With the calving season coming to a close on many suckler farms thoughts now turn to the breeding season.

Teagasc 2015 beef breeding checklist

When should your cows calve in order to achieve a 330kg weanling by mid October?

The timing of calving is a key decision for suckler farmers at this time of the year.

Working backwards, a 330kg weanling needs to gain 285kg (330kg minus 45kg) by mid October to hit this target.

weanlings (3)

At 1.2kg average daily gain (ADG), this means that the weanling needs to be 240 days or eight months old.

This gives a mid February birth date.

Are you still calving cows?

It may seem like a strange question to ask during the breeding season, but many farmers calve more cows in May than they do in February.

Some of you may say that “a late calf is better than no calf”, but what weight will a weanling born in May be by mid October?

Taking a birth weight of 45kg and an average daily gain of 1.2kg/day, this weanling will weigh just 225kg.

When is it time to cut the bull?

To avoid having late calves next year, you need to decide on a bull out date this year.

Taking the bull out by the end of June will mean that calving will be completed by mid April.


It may be tempting to keep the bull in with the cows and vow to sell these with calf at foot next year, but it means that you will have these animals for an extra year, rather than scanning cows and fattening cull cows off grass cheaply.

The other danger is that you will keep these cows in the herd once they are in calf.

How many replacements do you need?

It’s not too late to have a look at bringing in extra replacements and breeding them.

If you take the bull out by the end of June, which cows will definitely not be in calf? One thing is for sure: you can’t put a cow in calf until she has calved, so all the cows calving after June will not be put back in calf.

heifers 4

Realistically, it’s going to take at least 40 days for a suckler cow to cycle after calving, so that means any cow calving after mid May will also fail to go back in calf. You need to replace these cows and allow for enough to
replace other problem cows as well.

What should you look for when selecting replacement heifers?

Criteria for selecting heifers were outlined at the recent BETTER Farm walks and provide a very useful guide:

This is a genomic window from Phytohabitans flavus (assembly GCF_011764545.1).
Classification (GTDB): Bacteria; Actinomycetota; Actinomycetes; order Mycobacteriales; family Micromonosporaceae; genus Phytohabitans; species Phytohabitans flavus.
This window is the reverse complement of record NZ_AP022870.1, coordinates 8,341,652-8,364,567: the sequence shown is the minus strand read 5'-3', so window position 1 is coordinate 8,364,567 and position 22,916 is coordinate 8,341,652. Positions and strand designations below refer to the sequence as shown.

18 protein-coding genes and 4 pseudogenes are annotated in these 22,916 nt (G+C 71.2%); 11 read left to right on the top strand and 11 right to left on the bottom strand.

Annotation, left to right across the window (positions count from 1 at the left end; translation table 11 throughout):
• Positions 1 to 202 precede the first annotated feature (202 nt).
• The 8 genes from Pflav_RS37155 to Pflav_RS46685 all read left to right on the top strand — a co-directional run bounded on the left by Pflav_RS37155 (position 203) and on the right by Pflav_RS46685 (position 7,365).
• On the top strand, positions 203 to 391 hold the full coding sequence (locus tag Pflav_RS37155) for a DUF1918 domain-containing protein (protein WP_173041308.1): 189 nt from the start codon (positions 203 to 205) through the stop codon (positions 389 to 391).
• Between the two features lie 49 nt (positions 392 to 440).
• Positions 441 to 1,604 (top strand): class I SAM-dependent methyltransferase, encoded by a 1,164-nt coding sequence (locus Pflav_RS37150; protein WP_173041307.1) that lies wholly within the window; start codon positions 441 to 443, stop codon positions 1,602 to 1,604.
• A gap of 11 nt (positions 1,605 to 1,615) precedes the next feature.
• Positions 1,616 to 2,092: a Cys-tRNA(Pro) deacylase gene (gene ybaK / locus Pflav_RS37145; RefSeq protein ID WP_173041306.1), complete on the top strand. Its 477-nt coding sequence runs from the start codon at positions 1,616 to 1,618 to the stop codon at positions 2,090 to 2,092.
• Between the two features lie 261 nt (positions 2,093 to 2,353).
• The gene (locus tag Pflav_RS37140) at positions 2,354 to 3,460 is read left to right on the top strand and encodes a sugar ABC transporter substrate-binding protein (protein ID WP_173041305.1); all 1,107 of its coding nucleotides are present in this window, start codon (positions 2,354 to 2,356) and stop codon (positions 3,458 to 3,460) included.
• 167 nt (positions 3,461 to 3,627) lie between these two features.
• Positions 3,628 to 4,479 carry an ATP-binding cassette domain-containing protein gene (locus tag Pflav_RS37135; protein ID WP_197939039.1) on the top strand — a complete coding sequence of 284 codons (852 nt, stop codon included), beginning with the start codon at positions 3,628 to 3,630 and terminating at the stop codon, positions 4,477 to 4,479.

• select heifers with a high Replacement Index (higher than your cow herd) – use your €uroStar report for this;
  • choose heifers with a positive milk figure (this means she has milk to drive extra weanling weight);
  • select heifers with a negative calving interval – this means she will be more likely to keep a 365-day calving interval as she will not carry time herself; and,
  • make sure your heifer meets functional requirements. She needs to be reasonably docile and at her target weight for bulling. She needs to be 60% of her mature weight at bulling, so she needs to be 360kg to reach a mature weight of 600kg and 420kg to reach a mature weight of 700kg.

What should you breed your heifers to?

Be careful with your heifers as they have a lot to do in the first year after calving. She needs to feed her calf and continue to grow into a mature cow. Don’t add calving difficulty to the mix.

Use a proven easy calving bull (<5% with reliability of at least 80%).

Straw. Photo O'Gorman Photography

AI is the best option to use on heifers, as the reliability of avoiding calving difficulty is much better with AI. Heifers are also generally easier to get in calf and synchronization may also be an option.

Take the opportunity to pick bulls that are strong on traits that will drive profit on your farm. For most farms we have gone too far down the terminal route and should be breeding for maternal traits. Use the same criteria as those for selecting heifers, i.e., a high replacement index, a positive milk figure and a negative calving interval.